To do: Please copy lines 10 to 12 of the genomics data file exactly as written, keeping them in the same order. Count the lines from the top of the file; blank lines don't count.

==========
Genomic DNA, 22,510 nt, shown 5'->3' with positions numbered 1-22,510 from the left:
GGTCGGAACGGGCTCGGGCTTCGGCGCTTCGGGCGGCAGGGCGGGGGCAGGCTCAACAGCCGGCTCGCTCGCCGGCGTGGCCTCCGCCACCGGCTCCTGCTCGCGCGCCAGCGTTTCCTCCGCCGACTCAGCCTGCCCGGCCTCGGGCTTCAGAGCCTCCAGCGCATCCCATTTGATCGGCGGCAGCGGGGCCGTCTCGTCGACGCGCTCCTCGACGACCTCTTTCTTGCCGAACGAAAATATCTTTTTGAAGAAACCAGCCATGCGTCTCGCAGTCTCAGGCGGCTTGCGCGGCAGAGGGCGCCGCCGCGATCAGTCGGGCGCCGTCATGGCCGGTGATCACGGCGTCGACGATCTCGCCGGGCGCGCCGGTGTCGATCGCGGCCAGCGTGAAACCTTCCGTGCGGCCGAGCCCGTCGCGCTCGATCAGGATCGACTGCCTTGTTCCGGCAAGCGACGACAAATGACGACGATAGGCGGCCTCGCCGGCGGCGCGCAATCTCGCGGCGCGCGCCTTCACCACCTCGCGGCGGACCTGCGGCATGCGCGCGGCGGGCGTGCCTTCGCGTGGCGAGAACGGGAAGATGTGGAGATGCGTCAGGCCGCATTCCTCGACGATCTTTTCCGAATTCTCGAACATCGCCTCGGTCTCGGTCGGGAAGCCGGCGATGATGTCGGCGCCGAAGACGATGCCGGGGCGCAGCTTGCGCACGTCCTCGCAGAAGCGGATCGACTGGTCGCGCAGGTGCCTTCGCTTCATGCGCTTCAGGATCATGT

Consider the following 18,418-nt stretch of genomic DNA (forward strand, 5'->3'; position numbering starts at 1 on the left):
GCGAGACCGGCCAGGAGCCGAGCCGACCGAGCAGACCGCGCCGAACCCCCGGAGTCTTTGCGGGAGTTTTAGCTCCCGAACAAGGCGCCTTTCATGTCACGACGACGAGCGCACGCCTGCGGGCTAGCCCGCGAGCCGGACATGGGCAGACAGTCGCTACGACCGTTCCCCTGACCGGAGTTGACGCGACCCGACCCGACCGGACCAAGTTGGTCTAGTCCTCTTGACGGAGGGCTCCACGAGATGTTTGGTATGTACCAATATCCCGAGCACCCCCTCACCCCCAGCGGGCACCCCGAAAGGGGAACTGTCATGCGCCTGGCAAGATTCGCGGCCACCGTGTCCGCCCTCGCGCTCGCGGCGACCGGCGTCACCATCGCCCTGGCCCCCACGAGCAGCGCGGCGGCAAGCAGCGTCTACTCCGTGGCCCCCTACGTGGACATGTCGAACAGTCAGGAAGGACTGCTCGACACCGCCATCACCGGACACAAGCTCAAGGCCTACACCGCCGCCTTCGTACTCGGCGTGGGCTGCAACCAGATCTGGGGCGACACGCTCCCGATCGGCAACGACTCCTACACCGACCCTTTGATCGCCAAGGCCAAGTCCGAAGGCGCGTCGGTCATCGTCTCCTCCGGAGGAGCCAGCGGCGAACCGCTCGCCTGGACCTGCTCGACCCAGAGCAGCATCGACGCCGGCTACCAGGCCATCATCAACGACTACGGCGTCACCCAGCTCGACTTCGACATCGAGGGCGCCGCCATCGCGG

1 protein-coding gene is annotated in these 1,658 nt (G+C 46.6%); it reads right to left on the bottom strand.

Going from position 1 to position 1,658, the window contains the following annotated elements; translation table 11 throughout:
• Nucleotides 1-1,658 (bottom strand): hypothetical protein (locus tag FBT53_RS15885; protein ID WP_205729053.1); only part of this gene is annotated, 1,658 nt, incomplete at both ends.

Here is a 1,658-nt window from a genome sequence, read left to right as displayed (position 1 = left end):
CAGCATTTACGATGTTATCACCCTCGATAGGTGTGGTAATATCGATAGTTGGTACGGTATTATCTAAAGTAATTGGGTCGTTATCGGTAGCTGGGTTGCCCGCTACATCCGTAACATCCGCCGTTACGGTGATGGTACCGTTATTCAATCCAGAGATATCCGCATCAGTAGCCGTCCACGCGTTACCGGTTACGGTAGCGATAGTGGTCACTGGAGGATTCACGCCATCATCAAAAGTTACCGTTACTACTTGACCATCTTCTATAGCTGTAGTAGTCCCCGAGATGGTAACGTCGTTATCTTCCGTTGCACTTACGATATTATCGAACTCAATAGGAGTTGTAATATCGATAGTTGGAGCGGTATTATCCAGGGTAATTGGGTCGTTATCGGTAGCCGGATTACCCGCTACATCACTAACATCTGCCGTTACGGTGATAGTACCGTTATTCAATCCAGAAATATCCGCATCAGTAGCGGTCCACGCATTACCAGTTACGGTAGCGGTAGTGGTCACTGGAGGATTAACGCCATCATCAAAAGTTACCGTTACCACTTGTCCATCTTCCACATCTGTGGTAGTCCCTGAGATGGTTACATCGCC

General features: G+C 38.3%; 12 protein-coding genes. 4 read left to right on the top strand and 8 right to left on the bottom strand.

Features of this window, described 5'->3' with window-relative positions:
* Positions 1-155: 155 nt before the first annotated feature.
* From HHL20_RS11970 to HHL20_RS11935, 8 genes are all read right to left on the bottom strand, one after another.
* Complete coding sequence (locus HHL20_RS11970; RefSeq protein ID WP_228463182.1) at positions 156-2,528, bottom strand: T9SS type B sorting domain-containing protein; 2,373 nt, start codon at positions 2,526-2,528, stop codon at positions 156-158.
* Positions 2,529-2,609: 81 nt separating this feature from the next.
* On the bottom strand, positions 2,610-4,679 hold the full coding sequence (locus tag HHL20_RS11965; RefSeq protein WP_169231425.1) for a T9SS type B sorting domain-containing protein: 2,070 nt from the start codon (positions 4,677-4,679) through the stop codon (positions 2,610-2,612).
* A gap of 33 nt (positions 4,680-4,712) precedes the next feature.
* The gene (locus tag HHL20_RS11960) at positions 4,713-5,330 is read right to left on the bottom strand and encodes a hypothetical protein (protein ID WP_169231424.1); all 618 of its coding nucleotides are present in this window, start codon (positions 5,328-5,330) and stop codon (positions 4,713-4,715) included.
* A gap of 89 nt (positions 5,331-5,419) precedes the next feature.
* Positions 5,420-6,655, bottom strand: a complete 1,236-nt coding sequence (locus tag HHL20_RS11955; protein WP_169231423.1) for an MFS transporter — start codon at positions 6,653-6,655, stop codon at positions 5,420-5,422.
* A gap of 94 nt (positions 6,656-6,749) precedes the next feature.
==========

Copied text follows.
General features: G+C 38.3%; 12 protein-coding genes. 4 read left to right on the top strand and 8 right to left on the bottom strand.

Features of this window, described 5'->3' with window-relative positions:
* Positions 1-155: 155 nt before the first annotated feature.